Moreover, dressing the site 70 may also be required for effectively lowering the amount of protrusion relative to the plane of the circuit line 55 that the conductive line exhibits when applied to the circuit line 55. Thus, the site 70 can be appropriately dressed for effectively meeting strict requirements of surface planarity.
However, it should be appreciated that site dressing is optional, and may be unnecessary if contact resistance and/or surface planarity are not problematic.
Next, as shown in FIG. 4C, a conductive line 80 is aligned in juxtaposition with the area 50 and the dressed site 70. Referring briefly to FIG. 5, the conductive line 80 may be only one of a plurality of conductive lines 80 suspended or embedded in a grid or carrier 85. Advantageously, for purposes of versatility and flexibility, the conductive lines 80 can be fabricated in the carrier 85 in the form of a plurality of desirable shapes and sizes, thus allowing a user to readily choose the conductive line 80 which best suits his/her needs. For convenience in handling and processing, the carrier 85 is held in a rigid frame 90 comprising, for example, metal. Further, as is better shown in FIG. 8I, the carrier 85 has carrier openings 183 therethrough defined by sidewalls 100; and each carrier opening 183 corresponds to a conductive line 80. The conductive lines 80 are each suspended by the sidewalls 100 of its corresponding carrier opening 183. Each conductive line 80 has an exposed first surface 110 and an exposed second surface 105. The exposed first surface 110 and exposed second surface 105 are opposite each other. As explained in greater detail hereinbelow, the carrier 85 is preferably substantially transparent for alignment purposes. Further, fabrication of the conductive lines 80 in the carrier 85 will also be explained in greater detail hereinbelow.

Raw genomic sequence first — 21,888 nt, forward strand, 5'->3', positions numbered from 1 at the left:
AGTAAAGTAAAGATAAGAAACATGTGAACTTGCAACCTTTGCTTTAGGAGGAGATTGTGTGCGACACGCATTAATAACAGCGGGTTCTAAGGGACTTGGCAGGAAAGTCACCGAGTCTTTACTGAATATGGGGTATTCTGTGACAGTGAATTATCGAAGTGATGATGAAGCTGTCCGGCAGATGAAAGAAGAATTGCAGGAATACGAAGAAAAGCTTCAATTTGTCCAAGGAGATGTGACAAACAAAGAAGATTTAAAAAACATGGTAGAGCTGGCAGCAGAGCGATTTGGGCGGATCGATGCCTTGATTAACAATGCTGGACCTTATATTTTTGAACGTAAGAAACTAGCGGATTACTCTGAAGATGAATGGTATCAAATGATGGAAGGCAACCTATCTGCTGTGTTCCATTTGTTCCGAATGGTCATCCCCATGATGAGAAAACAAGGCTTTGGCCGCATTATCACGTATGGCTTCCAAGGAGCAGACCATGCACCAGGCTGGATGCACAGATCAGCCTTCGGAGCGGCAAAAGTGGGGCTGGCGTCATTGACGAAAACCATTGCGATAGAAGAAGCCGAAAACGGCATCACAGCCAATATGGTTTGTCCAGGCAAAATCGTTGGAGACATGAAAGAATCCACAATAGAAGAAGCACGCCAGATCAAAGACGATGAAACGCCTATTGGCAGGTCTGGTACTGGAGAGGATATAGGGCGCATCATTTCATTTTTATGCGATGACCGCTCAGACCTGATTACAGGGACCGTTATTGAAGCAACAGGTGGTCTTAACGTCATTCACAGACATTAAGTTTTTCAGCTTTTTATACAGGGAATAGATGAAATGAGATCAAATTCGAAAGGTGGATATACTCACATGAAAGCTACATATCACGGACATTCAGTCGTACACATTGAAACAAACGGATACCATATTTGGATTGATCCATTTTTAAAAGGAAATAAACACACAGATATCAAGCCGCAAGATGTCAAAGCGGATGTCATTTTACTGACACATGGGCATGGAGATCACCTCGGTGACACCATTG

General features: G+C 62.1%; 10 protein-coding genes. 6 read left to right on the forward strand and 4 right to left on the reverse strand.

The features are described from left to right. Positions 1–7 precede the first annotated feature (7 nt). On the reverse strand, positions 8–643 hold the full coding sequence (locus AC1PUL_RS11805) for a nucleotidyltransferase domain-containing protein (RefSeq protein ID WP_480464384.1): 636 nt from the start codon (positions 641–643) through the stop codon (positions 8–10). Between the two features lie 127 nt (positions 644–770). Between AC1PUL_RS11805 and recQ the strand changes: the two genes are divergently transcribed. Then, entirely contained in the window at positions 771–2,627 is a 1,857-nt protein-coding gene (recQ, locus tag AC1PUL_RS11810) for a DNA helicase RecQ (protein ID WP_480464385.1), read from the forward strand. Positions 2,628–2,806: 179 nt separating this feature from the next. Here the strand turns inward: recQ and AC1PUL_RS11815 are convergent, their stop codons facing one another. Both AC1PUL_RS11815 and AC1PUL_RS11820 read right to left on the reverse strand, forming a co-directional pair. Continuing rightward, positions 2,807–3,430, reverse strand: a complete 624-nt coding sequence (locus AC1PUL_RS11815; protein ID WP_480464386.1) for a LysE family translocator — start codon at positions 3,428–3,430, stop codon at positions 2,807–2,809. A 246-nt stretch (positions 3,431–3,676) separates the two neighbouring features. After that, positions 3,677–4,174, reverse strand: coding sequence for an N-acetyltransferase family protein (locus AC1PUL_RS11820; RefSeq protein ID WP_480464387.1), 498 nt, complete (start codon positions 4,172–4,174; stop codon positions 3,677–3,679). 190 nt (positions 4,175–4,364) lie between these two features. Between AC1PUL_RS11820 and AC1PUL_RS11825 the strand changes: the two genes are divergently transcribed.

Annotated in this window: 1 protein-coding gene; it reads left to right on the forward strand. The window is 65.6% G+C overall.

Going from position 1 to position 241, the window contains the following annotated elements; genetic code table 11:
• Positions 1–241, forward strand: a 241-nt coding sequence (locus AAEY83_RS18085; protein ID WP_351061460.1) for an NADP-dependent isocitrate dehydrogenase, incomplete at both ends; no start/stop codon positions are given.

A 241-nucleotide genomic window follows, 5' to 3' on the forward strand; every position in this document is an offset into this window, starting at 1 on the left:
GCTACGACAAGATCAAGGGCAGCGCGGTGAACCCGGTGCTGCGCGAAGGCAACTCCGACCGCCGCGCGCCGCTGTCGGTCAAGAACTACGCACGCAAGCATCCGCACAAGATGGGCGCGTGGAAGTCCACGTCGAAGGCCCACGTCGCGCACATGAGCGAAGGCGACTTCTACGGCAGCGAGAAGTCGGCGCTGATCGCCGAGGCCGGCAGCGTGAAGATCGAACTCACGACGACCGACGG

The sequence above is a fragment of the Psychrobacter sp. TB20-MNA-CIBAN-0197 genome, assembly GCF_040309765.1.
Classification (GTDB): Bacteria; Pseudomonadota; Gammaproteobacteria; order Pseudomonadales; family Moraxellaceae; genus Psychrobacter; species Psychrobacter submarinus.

Referring again to FIG. 4C, alignment of the conductive line 80 in juxtaposition with the area 50 and site 70 can be accomplished by any suitable alignment means. As an example, although not specifically shown herein, alignment can be accomplished by loading the circuit into a bonding station and superimposing the conductive line 80 over the area 50 by attaching the frame 90 to an X-Y-Z positioning arm-stage. Then, using a microscope, the conductive line 80 can be precisely aligned over the area 50 and site 70. Proper alignment is facilitated by the transparency of the carrier 85 which provides the operator with a substantially unobstructed view of the circuit line 55 to which the conductive line 80 is to be bonded.
Next, a bonding tip 115 is aligned over the conductive line 80. As shown in FIG. 4D, the bonding tip 115 is applied to one surface, such as the first surface 110, of the conductive line 80 and, preferably, using ultrasonic vibration and laser heating as described in previously mentioned U.S. Pat. No. 4,970,365, to Chalco, the bonding tip 115 is then energized so as to bond the conductive line 80 to the dressed site 70 of the circuit line 55.
More specifically, referring now to FIG. 6, the bonding tip 115 may be pencil-like in shape, and may be comprised of a cylindrical top shank portion 120 and a truncated conical bottom portion 125 which tapers to a bonding or bottom end 130 having a nominal outside diameter of approximately on the order of between 0.003-0.005 inches. The bottom portion 125 of the bonding tip 115 has a conical shaped cavity 135 therein which tapers, for example, at a nominal angle of 20 degrees, to a nominal diameter of approximately 0.001-0.002 inches, and merges with a vertical hole 140. An optical fiber 127 is centrally located in the cylindrical top shank portion 120 and truncated conical bottom portion 125.
In a preferred embodiment, the vertical hole 140 is approximately 0.001-0.002 inches nominal in diameter and 0.003-0.005 inches nominal in length. The nominal thickness of the wall 145 defining the vertical hole 140 is an important dimension since this is the primary area that will be heated during bonding. Accordingly, the wall 145 defining the vertical hole 140 should have minimal thickness so as to further the heating thereof. In a preferred embodiment, the thickness of the wall 145 varies from approximately 0.001 inches at the bottom portion of the vertical hole 140 to approximately 0.004 inches at the top portion of the vertical hole 140.